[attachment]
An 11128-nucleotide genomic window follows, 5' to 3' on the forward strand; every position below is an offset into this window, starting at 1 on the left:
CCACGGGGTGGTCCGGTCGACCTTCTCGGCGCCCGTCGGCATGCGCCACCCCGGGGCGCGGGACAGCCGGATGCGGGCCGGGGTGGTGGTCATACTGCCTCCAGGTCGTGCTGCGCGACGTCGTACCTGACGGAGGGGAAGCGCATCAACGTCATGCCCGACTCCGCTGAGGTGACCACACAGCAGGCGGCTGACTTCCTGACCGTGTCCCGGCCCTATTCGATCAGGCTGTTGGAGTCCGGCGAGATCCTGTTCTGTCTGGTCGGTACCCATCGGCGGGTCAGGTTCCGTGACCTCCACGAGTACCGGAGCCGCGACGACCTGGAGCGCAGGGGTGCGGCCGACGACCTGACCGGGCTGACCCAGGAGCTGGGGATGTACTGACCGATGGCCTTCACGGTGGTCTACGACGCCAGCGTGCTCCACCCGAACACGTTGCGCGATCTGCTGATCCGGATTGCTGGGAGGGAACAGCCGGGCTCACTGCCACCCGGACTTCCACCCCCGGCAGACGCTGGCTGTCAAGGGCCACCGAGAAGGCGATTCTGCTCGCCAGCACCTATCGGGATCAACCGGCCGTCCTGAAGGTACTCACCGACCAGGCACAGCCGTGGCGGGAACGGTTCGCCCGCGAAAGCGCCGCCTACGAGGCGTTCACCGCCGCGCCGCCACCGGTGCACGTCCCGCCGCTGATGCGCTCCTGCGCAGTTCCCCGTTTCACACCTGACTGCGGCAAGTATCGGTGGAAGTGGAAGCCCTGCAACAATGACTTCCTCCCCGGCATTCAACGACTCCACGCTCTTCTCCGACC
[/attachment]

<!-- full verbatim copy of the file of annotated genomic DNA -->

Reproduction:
An 11128-nucleotide genomic window follows, 5' to 3' on the forward strand; every position below is an offset into this window, starting at 1 on the left:
CCACGGGGTGGTCCGGTCGACCTTCTCGGCGCCCGTCGGCATGCGCCACCCCGGGGCGCGGGACAGCCGGATGCGGGCCGGGGTGGTGGTCATACTGCCTCCAGGTCGTGCTGCGCGACGTCGTACCTGACGGAGGGGAAGCGCATCAACGTCATGCCCGACTCCGCTGAGGTGACCACACAGCAGGCGGCTGACTTCCTGACCGTGTCCCGGCCCTATTCGATCAGGCTGTTGGAGTCCGGCGAGATCCTGTTCTGTCTGGTCGGTACCCATCGGCGGGTCAGGTTCCGTGACCTCCACGAGTACCGGAGCCGCGACGACCTGGAGCGCAGGGGTGCGGCCGACGACCTGACCGGGCTGACCCAGGAGCTGGGGATGTACTGACCGATGGCCTTCACGGTGGTCTACGACGCCAGCGTGCTCCACCCGAACACGTTGCGCGATCTGCTGATCCGGATTGCTGGGAGGGAACAGCCGGGCTCACTGCCACCCGGACTTCCACCCCCGGCAGACGCTGGCTGTCAAGGGCCACCGAGAAGGCGATTCTGCTCGCCAGCACCTATCGGGATCAACCGGCCGTCCTGAAGGTACTCACCGACCAGGCACAGCCGTGGCGGGAACGGTTCGCCCGCGAAAGCGCCGCCTACGAGGCGTTCACCGCCGCGCCGCCACCGGTGCACGTCCCGCCGCTGATGCGCTCCTGCGCAGTTCCCCGTTTCACACCTGACTGCGGCAAGTATCGGTGGAAGTGGAAGCCCTGCAACAATGACTTCCTCCCCGGCATTCAACGACTCCACGCTCTTCTCCGACC